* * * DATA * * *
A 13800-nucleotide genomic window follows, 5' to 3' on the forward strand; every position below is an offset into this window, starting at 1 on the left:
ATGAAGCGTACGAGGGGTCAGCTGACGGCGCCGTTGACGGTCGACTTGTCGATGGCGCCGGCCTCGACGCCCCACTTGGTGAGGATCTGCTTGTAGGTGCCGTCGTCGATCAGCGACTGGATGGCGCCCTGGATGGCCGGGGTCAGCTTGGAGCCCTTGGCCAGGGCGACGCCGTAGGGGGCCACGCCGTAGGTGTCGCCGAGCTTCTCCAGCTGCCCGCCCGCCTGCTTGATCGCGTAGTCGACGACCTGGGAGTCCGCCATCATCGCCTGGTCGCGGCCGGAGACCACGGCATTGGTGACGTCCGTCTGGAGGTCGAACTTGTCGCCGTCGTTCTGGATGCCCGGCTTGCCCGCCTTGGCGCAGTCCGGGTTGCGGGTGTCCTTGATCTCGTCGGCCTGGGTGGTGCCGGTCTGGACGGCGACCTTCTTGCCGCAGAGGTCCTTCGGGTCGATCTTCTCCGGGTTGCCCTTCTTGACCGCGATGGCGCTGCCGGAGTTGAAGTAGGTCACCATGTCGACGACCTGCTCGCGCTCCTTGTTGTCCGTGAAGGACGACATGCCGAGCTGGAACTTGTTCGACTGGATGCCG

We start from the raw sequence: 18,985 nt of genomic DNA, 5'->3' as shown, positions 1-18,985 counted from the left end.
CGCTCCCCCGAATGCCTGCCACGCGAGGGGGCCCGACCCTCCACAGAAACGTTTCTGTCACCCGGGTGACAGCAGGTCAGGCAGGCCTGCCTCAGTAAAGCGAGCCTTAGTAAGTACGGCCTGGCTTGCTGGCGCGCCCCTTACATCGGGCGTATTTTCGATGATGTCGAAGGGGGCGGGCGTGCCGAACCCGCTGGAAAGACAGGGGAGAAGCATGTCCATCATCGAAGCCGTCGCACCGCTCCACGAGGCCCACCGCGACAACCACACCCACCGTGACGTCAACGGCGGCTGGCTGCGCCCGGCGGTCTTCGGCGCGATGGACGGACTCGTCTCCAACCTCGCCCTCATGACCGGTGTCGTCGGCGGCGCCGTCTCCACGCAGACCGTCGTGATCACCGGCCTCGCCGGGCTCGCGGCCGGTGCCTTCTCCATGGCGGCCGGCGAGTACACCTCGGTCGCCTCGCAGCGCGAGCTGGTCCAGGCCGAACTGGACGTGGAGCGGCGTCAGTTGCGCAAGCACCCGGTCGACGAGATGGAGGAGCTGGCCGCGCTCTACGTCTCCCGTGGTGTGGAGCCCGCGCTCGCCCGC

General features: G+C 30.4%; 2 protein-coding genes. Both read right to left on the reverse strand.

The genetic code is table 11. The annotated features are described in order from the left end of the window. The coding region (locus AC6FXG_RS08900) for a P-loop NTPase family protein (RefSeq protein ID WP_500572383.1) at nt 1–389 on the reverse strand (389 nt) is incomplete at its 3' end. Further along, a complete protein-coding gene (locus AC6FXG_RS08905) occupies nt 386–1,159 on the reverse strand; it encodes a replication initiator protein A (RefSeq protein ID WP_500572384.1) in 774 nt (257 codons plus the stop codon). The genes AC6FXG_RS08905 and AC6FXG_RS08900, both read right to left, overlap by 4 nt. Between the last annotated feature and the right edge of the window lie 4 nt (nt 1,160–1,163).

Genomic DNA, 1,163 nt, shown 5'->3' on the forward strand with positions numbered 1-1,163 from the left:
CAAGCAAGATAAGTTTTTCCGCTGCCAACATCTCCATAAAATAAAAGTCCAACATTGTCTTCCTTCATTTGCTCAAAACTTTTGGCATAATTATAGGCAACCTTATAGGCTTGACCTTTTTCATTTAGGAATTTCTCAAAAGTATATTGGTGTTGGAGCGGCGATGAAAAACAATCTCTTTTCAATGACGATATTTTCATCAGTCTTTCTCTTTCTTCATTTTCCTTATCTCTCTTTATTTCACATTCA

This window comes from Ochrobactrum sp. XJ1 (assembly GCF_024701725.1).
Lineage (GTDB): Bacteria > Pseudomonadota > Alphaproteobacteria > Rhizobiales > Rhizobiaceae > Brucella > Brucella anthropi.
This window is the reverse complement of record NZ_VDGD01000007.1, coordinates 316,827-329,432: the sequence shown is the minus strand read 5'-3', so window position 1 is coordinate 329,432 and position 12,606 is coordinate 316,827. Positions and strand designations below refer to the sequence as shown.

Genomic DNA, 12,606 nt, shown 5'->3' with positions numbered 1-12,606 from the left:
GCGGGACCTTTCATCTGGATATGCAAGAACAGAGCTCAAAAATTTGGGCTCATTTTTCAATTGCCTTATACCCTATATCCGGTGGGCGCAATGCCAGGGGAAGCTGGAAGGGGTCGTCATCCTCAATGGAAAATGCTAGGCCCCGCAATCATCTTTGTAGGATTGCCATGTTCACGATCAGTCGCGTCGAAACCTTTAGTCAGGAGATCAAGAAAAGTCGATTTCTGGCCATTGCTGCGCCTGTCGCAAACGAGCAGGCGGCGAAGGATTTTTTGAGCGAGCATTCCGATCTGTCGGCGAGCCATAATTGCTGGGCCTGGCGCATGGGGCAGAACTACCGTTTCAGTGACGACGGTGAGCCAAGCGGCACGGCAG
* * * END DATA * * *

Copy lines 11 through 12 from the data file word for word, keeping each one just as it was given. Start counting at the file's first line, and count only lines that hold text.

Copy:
This window is the reverse complement of record NZ_VDGD01000007.1, coordinates 316,827-329,432: the sequence shown is the minus strand read 5'-3', so window position 1 is coordinate 329,432 and position 12,606 is coordinate 316,827. Positions and strand designations below refer to the sequence as shown.

Genomic DNA, 12,606 nt, shown 5'->3' with positions numbered 1-12,606 from the left: